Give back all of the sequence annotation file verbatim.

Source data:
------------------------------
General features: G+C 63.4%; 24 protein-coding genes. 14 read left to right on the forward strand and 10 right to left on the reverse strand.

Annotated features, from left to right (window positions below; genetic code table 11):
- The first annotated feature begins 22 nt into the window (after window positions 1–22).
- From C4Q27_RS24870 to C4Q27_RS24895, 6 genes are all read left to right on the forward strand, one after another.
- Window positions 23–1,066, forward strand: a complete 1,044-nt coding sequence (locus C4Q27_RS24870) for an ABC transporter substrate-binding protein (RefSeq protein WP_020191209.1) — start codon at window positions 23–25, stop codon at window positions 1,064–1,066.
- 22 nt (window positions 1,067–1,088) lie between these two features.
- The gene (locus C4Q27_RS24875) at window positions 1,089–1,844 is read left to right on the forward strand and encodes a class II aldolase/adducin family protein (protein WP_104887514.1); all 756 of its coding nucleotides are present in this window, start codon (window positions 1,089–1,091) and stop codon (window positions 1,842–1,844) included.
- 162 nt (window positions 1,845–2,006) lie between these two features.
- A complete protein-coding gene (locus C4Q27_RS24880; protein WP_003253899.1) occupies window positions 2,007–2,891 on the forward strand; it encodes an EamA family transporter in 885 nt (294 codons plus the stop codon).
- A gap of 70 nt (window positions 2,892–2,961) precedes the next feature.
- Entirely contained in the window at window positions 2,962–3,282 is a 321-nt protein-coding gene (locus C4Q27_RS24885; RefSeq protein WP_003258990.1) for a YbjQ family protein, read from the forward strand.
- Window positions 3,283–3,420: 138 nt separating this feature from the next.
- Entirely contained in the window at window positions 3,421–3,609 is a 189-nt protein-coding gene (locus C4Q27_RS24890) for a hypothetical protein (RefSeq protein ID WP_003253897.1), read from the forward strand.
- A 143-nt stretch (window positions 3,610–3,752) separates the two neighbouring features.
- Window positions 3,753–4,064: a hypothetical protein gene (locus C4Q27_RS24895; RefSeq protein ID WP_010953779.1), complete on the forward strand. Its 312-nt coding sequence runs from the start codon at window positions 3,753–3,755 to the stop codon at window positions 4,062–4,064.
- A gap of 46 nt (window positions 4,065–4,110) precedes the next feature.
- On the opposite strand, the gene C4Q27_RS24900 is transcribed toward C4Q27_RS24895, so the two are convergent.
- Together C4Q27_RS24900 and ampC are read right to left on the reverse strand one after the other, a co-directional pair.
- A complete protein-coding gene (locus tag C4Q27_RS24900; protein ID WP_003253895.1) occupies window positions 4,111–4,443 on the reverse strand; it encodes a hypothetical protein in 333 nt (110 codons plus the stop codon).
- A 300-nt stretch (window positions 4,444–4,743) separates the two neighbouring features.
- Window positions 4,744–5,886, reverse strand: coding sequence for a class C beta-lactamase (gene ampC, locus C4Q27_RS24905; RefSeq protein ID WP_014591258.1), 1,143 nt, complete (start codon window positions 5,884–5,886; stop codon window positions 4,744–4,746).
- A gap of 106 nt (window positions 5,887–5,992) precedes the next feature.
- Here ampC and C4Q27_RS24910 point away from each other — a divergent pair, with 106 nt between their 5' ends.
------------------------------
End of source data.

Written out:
General features: G+C 63.4%; 24 protein-coding genes. 14 read left to right on the forward strand and 10 right to left on the reverse strand.

Annotated features, from left to right (window positions below; genetic code table 11):
- The first annotated feature begins 22 nt into the window (after window positions 1–22).
- From C4Q27_RS24870 to C4Q27_RS24895, 6 genes are all read left to right on the forward strand, one after another.
- Window positions 23–1,066, forward strand: a complete 1,044-nt coding sequence (locus C4Q27_RS24870) for an ABC transporter substrate-binding protein (RefSeq protein WP_020191209.1) — start codon at window positions 23–25, stop codon at window positions 1,064–1,066.
- 22 nt (window positions 1,067–1,088) lie between these two features.
- The gene (locus C4Q27_RS24875) at window positions 1,089–1,844 is read left to right on the forward strand and encodes a class II aldolase/adducin family protein (protein WP_104887514.1); all 756 of its coding nucleotides are present in this window, start codon (window positions 1,089–1,091) and stop codon (window positions 1,842–1,844) included.
- 162 nt (window positions 1,845–2,006) lie between these two features.
- A complete protein-coding gene (locus C4Q27_RS24880; protein WP_003253899.1) occupies window positions 2,007–2,891 on the forward strand; it encodes an EamA family transporter in 885 nt (294 codons plus the stop codon).
- A gap of 70 nt (window positions 2,892–2,961) precedes the next feature.
- Entirely contained in the window at window positions 2,962–3,282 is a 321-nt protein-coding gene (locus C4Q27_RS24885; RefSeq protein WP_003258990.1) for a YbjQ family protein, read from the forward strand.
- Window positions 3,283–3,420: 138 nt separating this feature from the next.
- Entirely contained in the window at window positions 3,421–3,609 is a 189-nt protein-coding gene (locus C4Q27_RS24890) for a hypothetical protein (RefSeq protein ID WP_003253897.1), read from the forward strand.
- A 143-nt stretch (window positions 3,610–3,752) separates the two neighbouring features.
- Window positions 3,753–4,064: a hypothetical protein gene (locus C4Q27_RS24895; RefSeq protein ID WP_010953779.1), complete on the forward strand. Its 312-nt coding sequence runs from the start codon at window positions 3,753–3,755 to the stop codon at window positions 4,062–4,064.
- A gap of 46 nt (window positions 4,065–4,110) precedes the next feature.
- On the opposite strand, the gene C4Q27_RS24900 is transcribed toward C4Q27_RS24895, so the two are convergent.
- Together C4Q27_RS24900 and ampC are read right to left on the reverse strand one after the other, a co-directional pair.
- A complete protein-coding gene (locus tag C4Q27_RS24900; protein ID WP_003253895.1) occupies window positions 4,111–4,443 on the reverse strand; it encodes a hypothetical protein in 333 nt (110 codons plus the stop codon).
- A 300-nt stretch (window positions 4,444–4,743) separates the two neighbouring features.
- Window positions 4,744–5,886, reverse strand: coding sequence for a class C beta-lactamase (gene ampC, locus C4Q27_RS24905; RefSeq protein ID WP_014591258.1), 1,143 nt, complete (start codon window positions 5,884–5,886; stop codon window positions 4,744–4,746).
- A gap of 106 nt (window positions 5,887–5,992) precedes the next feature.
- Here ampC and C4Q27_RS24910 point away from each other — a divergent pair, with 106 nt between their 5' ends.